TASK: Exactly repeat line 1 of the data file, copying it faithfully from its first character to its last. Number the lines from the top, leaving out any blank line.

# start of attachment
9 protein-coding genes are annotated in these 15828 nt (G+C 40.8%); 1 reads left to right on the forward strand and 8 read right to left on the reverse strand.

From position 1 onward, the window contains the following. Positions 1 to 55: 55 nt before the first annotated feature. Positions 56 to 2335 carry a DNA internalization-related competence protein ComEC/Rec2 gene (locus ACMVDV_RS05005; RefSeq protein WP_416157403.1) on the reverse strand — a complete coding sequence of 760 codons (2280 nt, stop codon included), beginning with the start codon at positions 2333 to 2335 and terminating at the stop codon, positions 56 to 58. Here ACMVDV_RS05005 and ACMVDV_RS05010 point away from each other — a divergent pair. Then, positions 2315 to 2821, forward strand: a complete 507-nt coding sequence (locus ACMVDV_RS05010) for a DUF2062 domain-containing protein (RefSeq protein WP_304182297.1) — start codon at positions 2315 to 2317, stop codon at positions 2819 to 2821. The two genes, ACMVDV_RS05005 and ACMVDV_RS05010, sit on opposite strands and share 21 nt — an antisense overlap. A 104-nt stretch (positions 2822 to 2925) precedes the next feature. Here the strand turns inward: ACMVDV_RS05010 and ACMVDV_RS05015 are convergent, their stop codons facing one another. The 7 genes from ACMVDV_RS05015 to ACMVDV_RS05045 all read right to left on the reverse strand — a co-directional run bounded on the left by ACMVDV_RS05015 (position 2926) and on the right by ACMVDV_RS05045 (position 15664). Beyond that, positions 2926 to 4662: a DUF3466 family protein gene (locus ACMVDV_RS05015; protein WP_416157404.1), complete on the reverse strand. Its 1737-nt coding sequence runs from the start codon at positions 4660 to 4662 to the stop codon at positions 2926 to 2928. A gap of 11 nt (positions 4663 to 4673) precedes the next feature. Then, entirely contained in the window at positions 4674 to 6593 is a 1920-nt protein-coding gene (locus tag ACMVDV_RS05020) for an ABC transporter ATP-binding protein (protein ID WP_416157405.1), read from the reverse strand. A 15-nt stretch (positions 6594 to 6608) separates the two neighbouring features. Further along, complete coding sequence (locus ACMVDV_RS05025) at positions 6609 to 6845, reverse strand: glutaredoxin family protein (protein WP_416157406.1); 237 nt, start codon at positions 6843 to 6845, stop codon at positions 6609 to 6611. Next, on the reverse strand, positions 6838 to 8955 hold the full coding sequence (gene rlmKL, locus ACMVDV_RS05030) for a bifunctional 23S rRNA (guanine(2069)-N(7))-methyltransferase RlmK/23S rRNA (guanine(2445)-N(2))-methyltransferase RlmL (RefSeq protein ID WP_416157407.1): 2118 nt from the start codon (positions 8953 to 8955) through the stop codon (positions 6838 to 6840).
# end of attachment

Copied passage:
9 protein-coding genes are annotated in these 15828 nt (G+C 40.8%); 1 reads left to right on the forward strand and 8 read right to left on the reverse strand.